(3) what help is available to parents seeking help with transport costs in order to pay access visits to their children.
Mr. Peter Lloyd : A community care grant from the social fund may be awarded to a parent receiving income support to cover travelling costs to visit a child who is in the care of the other parent pending a custody decision. Once custody has been decided help can not be given.
Guidance and directions for the award of such payments appear in the "Social Fund Manual". A copy is in the Library.
Mr. Lawson : I met the commissioners on 13 July 1988. We discussed the performance of the Crown Estate in 1987-88 and their broad programme for the future years. I regret that I cannot disclose the specific issues discussed as they are subject to commercial confidentiality.
Mr. Lilley : Figures released by the Building Societies Association in July 1988 showed that 37 per cent. of borrowers with the largest 14 building societies had their mortgage payments adjusted once a year. No information is available for banks and other mortgage lenders.
Mr. Major : Between June 1979 and September 1988 the number of self- employed people in Great Britain rose by 60 per cent. to nearly 3 million. Over the same period, the part-time workforce in employment rose by 30 per cent. to over 6 million.
Mr. Norman Lamont : The joint Treasury and stock exchange survey carried out in January and February 1988 estimated that approximately 9 million people own shares, 20 per cent. of the adult population. This represents a threefold increase since 1979.
Mr. Oppenheim : To ask the Chancellor of the Exchequer (1) how much in anti-dumping duties on electronic typewriters was collected by Her Majesty's Customs and Excise in the last year for which figures are available ;
(2) how much in anti-dumping duties on daisy wheel printers was collected by Her Majesty's Customs and Excise in the last year for which figures are available ;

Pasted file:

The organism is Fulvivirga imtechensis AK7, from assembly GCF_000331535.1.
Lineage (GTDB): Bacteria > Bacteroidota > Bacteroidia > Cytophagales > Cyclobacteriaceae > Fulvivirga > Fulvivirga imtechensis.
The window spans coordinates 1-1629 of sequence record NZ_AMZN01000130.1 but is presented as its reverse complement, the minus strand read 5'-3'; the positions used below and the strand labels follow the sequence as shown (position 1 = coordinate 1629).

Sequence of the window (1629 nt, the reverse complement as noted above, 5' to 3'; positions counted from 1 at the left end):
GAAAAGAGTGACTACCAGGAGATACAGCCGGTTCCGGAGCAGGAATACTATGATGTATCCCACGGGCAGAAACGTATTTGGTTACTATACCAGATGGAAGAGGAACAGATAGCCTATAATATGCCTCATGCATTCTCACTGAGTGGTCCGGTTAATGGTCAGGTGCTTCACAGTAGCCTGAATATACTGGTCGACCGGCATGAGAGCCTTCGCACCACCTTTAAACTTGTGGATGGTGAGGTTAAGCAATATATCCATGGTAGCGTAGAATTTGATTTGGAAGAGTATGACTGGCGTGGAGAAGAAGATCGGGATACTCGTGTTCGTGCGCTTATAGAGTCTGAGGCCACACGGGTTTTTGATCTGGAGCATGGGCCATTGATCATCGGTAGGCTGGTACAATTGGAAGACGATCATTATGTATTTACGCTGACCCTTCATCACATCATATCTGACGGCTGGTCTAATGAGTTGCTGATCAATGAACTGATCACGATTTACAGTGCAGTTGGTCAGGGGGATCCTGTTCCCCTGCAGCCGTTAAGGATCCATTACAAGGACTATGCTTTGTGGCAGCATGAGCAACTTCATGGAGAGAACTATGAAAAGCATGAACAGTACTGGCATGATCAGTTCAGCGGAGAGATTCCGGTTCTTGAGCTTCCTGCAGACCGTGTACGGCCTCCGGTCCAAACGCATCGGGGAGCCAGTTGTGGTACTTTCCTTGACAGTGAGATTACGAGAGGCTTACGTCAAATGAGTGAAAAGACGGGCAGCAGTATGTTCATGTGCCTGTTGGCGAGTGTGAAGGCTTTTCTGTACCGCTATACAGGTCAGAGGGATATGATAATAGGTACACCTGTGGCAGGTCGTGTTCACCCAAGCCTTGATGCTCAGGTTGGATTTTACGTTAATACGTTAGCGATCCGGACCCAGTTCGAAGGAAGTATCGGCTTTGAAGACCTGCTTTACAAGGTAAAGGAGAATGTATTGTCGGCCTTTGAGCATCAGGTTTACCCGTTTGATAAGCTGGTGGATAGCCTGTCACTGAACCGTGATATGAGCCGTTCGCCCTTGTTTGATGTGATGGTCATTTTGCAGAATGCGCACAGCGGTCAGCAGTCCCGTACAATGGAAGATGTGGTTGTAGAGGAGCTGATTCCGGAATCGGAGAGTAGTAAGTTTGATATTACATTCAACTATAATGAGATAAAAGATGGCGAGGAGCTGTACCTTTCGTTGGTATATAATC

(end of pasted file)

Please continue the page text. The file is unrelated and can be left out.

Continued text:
Column 260(3) how much in anti-dumping duties on dot matrix printers was collected by Her Majesty's Customs and Excise in the last year for which figures are available ;
(4) how much in anti-dumping duties on photocopiers was collected by Her Majesty's Customs and Excise in the last year for which figures are available ;
(5) how much in anti-dumping duties on microchips was collected by Her Majesty's Customs and Excise in the last year for which figures are available.
Category |Anti-dumping duty |(£000's) ------------------------------------------------------------------------------------ Electronic typewriters |238 Daisy wheel printers and dot matrix printers<1> |140 Photocopiers |5,186 Microchips |<2> <1> Separate figures for daisy wheel and dot matrix printers are not available. Anti-dumping duty was imposed on dot matrix printers in May 1988 and on daisy wheel printers in July 1988. <2> Anti-dumping duty is not levied on microchips.
Mr. Heddle : To ask the Attorney-General if he will investigate the reasons for the delay regarding registration No. WSX 131547 ; and when the district land registrar of Her Majesty's Land Registry, Weymouth, will conclude this matter.
The Attorney-General : The registration of title number WSX131547 was completed on 6 January 1989. Completion of the registration was delayed because replies to requisitions raised by the Land Registry in respect of prior applications, which affected the land in title number WSX131547, had not been received.
The Latent Damage Act 1986 provides that the overriding time limit of 15 years in an action for negligence is not to apply where there has been deliberate concealment of any fact by the defendant. A defendant will therefore not be able to take advantage of his own wrongdoing by relying on the lapse of time.